I agree that it would be a mistake, and possibly very troublesome, to see a measurement with much added contact and lead resistance and conclude that the stator is damaged. Anybody who is unwilling to measure the lead and contact resistance and use it to calculate the result (as I outlined) should avoid using my winding resistance measurement procedure.

Quote:
Originally Posted by bwringer View Post
I wonder -- does this mean the late-model Wee's stator uses bigger wire with fewer wraps than other DL stators? It might be interesting to see a photo of one and compare it to an early Vee stator.
In order to deliver 30A to the B+ DC bus, stator resistance must be well under an Ohm to keep from rapidly self-destructing. I do not think the fact that stator windings are under 0.3 Ohms implies that they have been subject to any major changes.
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post #4 of 5 Old 02-27-2016, 09:59 PM Thread Starter
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Post stator winding resistance, 4-wire measurment

(A refinement of expected stator winding resistance follows. This is mainly interesting to technical folks, if anybody. There is a "bottom line" result at the end.)

Today, I undertook an initial accurate measurement of the Suzuki stator recently removed from my DL-650AL3.

As I was riding today for several hours, I was pondering how to accurately perform a 4 wire stator resistance measurement on the bike by some means other than hauling one of my DC bench supplies out of my lab, setting its current limit and measuring that, applying it to windings (one at a time), and measuring voltage with a DMM. The question I posed was, "Wouldn't it be nice to have a small current source for resistance measurement using the 4 wire method; what would that look like?" The answer followed in fairly short order once I had the right question: It would have a small battery and a little circuit acting like a low-value current source. Then, the light bulb lit: That's what a DMM does when it is in Ohms measurement mode. The 4 wire measurement can be done with 2 DMMs. (I knew there was a reason to keep my plain old Fluke 76.)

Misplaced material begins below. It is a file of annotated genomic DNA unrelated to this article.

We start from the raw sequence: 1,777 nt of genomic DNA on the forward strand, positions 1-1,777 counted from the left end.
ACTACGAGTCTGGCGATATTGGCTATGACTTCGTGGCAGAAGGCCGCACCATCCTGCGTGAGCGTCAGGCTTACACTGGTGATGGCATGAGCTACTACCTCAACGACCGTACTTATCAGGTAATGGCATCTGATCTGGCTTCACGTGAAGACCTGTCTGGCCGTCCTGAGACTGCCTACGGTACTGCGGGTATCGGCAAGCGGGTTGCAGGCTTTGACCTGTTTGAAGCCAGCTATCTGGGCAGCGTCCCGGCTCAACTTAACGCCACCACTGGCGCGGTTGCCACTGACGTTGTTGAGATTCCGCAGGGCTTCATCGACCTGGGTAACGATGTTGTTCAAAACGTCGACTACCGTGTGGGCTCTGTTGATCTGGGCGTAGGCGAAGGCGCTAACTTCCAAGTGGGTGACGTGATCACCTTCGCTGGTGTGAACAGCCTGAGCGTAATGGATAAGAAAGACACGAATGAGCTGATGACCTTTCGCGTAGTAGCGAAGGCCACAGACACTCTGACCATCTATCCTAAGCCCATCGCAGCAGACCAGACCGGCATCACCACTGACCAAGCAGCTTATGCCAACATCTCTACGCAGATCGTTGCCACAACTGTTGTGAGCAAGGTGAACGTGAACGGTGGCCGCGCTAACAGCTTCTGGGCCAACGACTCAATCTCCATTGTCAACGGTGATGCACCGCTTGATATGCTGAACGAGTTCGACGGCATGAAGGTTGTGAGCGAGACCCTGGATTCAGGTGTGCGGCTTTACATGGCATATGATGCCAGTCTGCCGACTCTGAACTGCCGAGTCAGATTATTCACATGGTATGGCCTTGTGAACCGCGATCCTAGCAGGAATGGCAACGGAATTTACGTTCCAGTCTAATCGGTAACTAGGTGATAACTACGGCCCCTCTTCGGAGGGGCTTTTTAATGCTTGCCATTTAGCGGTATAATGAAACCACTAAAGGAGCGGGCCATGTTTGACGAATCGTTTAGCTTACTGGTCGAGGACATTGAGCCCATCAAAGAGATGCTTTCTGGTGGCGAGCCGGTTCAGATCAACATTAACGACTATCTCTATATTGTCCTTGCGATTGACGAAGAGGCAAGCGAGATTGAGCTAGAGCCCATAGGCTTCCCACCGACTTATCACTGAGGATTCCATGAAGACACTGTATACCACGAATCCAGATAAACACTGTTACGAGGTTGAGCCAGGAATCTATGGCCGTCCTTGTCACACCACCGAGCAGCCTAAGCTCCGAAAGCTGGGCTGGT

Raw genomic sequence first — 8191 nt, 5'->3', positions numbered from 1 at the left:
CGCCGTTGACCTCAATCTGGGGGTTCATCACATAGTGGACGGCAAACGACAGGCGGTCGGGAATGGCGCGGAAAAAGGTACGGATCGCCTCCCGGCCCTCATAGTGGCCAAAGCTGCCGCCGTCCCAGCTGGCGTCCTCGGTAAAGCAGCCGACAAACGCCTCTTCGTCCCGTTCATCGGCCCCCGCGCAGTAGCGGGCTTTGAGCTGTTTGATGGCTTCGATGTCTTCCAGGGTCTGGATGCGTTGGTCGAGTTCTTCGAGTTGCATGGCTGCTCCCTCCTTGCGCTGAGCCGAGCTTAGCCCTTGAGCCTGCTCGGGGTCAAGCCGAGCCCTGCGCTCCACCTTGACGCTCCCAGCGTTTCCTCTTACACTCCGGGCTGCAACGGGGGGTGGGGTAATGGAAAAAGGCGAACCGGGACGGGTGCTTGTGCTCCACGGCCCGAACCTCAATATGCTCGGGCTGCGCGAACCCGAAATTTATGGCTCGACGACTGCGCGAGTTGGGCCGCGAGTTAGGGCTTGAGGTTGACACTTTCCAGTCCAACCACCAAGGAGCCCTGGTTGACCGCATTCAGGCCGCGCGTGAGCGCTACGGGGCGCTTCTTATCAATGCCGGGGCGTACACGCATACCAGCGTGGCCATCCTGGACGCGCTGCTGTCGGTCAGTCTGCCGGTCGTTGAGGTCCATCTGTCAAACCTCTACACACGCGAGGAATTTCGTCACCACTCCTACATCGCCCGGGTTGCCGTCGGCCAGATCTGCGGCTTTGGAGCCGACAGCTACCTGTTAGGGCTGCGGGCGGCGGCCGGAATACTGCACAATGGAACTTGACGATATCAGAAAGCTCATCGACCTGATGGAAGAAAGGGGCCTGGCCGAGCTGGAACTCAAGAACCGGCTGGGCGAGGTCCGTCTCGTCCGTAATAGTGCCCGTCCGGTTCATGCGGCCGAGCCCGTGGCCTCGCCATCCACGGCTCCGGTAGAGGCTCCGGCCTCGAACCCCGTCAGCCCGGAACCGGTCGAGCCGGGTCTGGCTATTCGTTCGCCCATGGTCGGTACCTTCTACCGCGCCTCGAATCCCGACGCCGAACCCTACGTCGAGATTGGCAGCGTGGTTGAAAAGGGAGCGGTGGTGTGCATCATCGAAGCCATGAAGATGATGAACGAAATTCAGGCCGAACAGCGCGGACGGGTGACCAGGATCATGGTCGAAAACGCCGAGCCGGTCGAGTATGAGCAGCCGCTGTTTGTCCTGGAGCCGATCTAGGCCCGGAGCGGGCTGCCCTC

Using my portable 305 microAmp current source to inject current into the ends of the terminals on the stator windings, I measured a reasonably stable 60 uV on the crimp end of the terminals. This shows that the resistance is about 197 {a} milliOhms. This value is not corrupted by lead resistance or contact resistance. It is pure accident that this is close to the 0.2 Ohm value I got earlier using a 2-wire measurement crudely corrected for stray resistance.

{a. There was a detectable but negligible thermoelectric effect at work occurring at the contacts and other interfaces between dissimilar metals, so I consider the 3rd digit in that figure to be suspect for that reason beyond the 1 uV resolution of my Fluke 189 DMM. After handling the connector to insert 4 probe tips, I had to wait for temperature gradients to settle out. }

This result means that a bike capable of delivering 408 Watts to the B+ bus with a shunt regulator is dissipating over 140 Watts in its stator windings. My next task is to see how hot they get.

======= Bottom Line =======
The stator I measured has 0.20 Ohms of resistance at a temperature between 66 and 68 degrees Fahrenheit.
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post #5 of 5 Old 03-03-2016, 04:15 PM Thread Starter
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Post Stator or Rectifier fault very bad for the other.

In post "V-Strom Power Generation Checks", I wrote:
Quote:
Originally Posted by Trepidator View Post
...
A Precaution Re DC Generator: